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Sample Sunday: The Phoenix Rises March 4, 2012

Posted by shannonmuir in epub, fiction, indie, indie publishing, Kindle, new release, Sample, self-publishing, Smashwords, Writing.
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In 2010, while working at a company that handled a lot of digital media, I decided to learn more about how libraries work and see what about that might be applicable to better understanding the use of access, organization and storage of information in a digital age. Not in a position to afford to pursue a Masters of Library Science, I enrolled in the Library Technician program at Long Beach City College. With the help of one transfer online class in Introduction to Cataloging from Spokane Falls Community College in Spokane, Washington, I completed the program in May 2011.

Though I have yet put any of this information to use in a work setting, I learned a lot from my experiences. Right about the same point where I was laid off from my last job, inspiration struck to try writing a romance in a library situation using all I’d learned as reference. The result of those efforts is the new book, THE PHOENIX RISES, available at Kindle and Smashwords. Here’s an excerpt that also helps give insight into one aspect of the title.

 

The next morning, I came in to find Stern brought donuts. As soon as I walked in the door, he handed me two apple turnovers.

“A little bird told me I missed your birthday yesterday. Did I do okay? I think I remember you like the apple turnovers.”

“That’s right,” I confirmed back, again impressed at Stern’s attention to detail. “But remember there’s no sweet talking – or even sweet feeding – your way to a grade.”

We both laughed at the comment like two people sharing a private joke. Then I could feel that sense of a cold stare bearing down on me and saw a displeased Mrs. Farnham across the room.

“Keep it professional,” I reminded Stern, half reminding myself as well.

I loved getting Stern’s insights on new reference resources to add to the library. In turn, he would pick my brains as to handle to handle various reference situations in new and more effective ways. We really complemented one another.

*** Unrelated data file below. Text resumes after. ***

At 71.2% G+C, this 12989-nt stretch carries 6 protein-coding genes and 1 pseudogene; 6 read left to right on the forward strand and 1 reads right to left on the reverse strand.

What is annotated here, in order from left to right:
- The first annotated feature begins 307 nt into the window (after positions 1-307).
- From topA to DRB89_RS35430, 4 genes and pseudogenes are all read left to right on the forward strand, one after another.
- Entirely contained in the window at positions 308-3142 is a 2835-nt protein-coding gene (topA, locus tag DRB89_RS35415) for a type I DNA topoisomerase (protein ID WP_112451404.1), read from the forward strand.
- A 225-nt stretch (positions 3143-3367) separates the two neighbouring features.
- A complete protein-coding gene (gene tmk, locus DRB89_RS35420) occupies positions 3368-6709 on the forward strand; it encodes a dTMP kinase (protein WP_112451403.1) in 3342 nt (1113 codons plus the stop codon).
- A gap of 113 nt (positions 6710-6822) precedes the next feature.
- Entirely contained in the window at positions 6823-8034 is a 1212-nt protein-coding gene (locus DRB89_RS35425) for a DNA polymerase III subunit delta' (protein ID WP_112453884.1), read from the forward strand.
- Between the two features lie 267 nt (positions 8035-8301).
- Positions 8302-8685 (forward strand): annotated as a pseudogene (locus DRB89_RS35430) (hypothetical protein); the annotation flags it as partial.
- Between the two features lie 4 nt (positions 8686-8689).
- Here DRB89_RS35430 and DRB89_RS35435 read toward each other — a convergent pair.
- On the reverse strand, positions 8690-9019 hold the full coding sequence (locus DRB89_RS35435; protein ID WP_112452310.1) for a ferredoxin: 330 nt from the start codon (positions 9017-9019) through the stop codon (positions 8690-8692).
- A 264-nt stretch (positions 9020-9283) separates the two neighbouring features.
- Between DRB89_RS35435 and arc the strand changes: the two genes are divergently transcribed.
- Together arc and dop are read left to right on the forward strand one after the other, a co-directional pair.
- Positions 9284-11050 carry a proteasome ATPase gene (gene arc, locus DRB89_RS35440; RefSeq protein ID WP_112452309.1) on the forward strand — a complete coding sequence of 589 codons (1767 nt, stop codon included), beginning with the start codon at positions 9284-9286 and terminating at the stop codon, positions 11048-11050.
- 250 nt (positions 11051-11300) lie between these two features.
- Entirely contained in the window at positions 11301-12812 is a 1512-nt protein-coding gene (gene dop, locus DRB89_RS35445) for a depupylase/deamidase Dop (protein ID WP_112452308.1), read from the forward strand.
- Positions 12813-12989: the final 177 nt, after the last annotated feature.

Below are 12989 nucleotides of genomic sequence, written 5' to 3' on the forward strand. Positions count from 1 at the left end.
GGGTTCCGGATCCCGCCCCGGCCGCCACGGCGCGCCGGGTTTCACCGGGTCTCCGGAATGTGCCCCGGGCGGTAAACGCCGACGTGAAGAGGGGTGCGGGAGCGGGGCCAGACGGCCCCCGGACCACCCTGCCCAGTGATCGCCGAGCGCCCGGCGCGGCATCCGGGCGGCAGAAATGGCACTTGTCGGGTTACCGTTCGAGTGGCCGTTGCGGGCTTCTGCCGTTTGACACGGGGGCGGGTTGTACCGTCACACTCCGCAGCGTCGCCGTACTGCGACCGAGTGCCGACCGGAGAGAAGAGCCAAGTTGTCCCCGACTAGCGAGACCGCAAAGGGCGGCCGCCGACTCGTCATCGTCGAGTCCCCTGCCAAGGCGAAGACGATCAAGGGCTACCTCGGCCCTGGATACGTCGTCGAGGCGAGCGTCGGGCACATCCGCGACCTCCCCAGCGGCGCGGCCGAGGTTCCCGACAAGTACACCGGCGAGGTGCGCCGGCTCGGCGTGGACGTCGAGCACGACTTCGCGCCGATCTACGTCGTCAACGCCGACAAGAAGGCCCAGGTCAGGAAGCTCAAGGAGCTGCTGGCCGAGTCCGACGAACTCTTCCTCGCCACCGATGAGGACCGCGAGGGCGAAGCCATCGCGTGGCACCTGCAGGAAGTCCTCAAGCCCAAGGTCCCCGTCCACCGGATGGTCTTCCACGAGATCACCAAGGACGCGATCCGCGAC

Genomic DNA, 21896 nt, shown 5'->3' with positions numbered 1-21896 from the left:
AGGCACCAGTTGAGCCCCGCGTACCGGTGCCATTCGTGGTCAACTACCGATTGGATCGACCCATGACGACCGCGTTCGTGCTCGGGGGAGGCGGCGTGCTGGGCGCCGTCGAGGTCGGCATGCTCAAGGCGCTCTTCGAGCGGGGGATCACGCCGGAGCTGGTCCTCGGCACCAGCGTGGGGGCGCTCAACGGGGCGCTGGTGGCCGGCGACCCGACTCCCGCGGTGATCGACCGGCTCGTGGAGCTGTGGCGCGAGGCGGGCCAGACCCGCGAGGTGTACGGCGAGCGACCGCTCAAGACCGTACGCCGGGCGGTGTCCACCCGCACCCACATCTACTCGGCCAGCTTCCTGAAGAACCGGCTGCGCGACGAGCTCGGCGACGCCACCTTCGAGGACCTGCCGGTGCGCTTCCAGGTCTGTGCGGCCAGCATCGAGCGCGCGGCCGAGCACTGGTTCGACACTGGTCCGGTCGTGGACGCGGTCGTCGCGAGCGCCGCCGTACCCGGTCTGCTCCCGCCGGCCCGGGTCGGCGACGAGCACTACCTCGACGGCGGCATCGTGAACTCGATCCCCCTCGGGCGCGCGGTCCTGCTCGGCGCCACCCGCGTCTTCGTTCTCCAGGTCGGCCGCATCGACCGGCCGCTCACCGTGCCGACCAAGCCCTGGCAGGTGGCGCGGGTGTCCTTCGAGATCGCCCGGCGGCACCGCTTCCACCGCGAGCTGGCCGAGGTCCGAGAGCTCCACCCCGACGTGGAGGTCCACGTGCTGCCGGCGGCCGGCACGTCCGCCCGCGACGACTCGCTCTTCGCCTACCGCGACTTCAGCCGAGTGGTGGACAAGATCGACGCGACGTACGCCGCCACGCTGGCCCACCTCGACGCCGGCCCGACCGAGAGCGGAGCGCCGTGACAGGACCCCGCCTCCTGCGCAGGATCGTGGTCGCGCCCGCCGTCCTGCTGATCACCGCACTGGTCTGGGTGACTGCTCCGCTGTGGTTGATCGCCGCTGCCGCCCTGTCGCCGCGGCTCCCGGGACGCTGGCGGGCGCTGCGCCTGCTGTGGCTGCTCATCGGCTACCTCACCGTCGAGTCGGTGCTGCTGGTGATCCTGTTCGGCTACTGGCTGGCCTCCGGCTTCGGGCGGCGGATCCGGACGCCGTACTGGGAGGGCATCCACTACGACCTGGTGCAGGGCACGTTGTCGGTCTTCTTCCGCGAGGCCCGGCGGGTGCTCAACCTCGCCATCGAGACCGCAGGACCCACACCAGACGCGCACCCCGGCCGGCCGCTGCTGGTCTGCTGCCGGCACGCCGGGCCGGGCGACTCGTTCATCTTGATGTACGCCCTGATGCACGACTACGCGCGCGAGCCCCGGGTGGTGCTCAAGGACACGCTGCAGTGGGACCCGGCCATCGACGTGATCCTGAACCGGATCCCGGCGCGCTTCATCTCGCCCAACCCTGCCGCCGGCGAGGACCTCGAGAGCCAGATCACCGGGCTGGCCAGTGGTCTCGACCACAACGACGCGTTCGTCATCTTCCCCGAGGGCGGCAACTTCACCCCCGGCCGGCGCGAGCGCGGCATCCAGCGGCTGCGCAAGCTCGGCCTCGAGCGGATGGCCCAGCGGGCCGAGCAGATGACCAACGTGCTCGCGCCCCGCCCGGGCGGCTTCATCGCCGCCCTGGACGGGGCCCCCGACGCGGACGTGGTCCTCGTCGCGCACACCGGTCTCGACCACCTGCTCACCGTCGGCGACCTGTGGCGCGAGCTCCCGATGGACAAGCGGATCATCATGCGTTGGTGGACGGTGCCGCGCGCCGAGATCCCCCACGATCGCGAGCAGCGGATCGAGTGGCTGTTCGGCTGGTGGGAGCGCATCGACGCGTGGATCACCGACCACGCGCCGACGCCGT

One day, I gathered Stern’s thoughts on the importance of libraries to society when he was getting to do a turn shadowing me at the reference desk.

“Without the ability to understand history, and preserve history so that people don’t repeat the past, we lose our ability to not repeat our past mistakes,” Stern responded.

As usual, it proved to be one of his very well thought out responses.

“That’s a very good response,” I admitted. “Yet people seem to repeat history enough as it is, even with all this knowledge at their fingertips. Sometimes they even use that knowledge to make the repeats.”

“Can’t argue with you there,” Stern said.

“There’s also just so many other facts to consider,” I noted to him. “If we didn’t preserve all this information we wouldn’t have so much information retained about various cultures and how the meanings of things vary between them, to help improve cultural understanding.”

“Oh yeah, definitely,” Stern agreed. “Like the Phoenix. That’s one of my favorites.”

That got my attention.

“Why exactly?” I asked him. “I know it occurs in many cultures but I don’t know as much about the Phoenix as I’d like. I mean I’ve helped people look it up a couple of times and remember there have been various references.”

Since it was a quiet moment at the desk, Stern called up some various references he knew how to find on the subject. Again, I admired his memory, speed, and attention to detail.

“Many cultures embrace the idea of the Phoenix as a symbol of rebirth, and that’s pretty well publicly known. Apparently, well before the birth of Christ, people believed a phoenix took three days to transform from the ashes. Other people believe it to have been a kind of precursor to the Philosopher’s Stone. Incredible stuff.”

“So,” I asked him. “Why is the Phoenix so personally important to you?”

“Well,” he said. “I believe everyone deserves a second chance and a rebirth.”

I looked at Stern and analyzed him a moment. Such a profound statement for such a very young man, I thought. I wondered what else might lie below the surface. Mysteries like that just attracted me even more, because now that made him a puzzle I wanted to solve as well.  Then I would be the one to know all the secrets about him, giving us an even greater bond.

I practically chastised myself for thinking that. Seriously, no one owns another person, and if anything came of getting to know Stern it would need to be mutual. I’d just need to let the chips fall where they may.

Copyright 2012 Shannon Muir. All rights reserved. Do not copy without permission but feel free to link to this blog.

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